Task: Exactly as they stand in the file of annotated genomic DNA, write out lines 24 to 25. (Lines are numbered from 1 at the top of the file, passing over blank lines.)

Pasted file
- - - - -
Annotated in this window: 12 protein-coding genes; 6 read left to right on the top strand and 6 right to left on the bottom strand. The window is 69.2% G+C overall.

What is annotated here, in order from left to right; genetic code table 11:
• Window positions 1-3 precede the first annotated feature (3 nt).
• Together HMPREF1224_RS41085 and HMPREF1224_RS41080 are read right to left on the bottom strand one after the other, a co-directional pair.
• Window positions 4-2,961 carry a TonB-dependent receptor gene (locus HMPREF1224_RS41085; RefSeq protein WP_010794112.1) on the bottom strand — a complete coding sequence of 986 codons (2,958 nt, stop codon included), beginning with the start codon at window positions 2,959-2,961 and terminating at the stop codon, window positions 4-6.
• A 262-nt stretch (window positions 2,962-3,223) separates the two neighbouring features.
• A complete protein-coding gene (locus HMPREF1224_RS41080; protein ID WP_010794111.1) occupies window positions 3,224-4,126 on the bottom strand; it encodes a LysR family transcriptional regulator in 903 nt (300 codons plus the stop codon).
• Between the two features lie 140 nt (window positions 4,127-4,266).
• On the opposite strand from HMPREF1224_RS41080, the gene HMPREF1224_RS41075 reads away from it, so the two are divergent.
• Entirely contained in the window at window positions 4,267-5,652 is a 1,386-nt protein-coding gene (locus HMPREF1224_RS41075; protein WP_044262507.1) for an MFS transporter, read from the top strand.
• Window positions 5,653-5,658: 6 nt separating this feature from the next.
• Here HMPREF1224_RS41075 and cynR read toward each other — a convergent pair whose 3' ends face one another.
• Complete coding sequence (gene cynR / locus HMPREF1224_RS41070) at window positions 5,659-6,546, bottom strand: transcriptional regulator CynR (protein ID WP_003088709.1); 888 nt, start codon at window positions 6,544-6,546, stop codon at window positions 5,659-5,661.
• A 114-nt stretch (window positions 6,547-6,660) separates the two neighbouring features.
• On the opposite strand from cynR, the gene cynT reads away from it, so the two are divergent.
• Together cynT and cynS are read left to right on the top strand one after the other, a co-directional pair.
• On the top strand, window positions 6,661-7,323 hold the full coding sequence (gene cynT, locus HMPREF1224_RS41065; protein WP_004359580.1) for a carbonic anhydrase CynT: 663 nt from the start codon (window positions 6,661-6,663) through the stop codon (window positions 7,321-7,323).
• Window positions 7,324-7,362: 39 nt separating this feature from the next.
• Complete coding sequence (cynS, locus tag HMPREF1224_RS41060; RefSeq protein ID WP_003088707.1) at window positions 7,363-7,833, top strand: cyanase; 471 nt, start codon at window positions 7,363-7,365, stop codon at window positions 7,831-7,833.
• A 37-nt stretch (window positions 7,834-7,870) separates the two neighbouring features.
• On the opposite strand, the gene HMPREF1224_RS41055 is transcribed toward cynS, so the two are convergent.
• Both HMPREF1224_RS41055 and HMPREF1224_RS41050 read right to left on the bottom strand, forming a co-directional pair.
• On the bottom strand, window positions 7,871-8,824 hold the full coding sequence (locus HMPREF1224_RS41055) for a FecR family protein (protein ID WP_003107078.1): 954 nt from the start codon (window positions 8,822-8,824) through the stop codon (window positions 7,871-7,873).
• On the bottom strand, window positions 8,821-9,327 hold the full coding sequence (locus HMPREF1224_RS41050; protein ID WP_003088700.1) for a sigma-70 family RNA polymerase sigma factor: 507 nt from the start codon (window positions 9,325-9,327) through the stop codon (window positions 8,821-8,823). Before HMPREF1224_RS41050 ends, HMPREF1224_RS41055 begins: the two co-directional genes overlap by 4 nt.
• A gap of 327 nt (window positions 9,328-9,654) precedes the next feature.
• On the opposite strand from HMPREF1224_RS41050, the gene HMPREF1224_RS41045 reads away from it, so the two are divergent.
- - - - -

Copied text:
• On the bottom strand, window positions 8,821-9,327 hold the full coding sequence (locus HMPREF1224_RS41050; protein ID WP_003088700.1) for a sigma-70 family RNA polymerase sigma factor: 507 nt from the start codon (window positions 9,325-9,327) through the stop codon (window positions 8,821-8,823). Before HMPREF1224_RS41050 ends, HMPREF1224_RS41055 begins: the two co-directional genes overlap by 4 nt.
• A gap of 327 nt (window positions 9,328-9,654) precedes the next feature.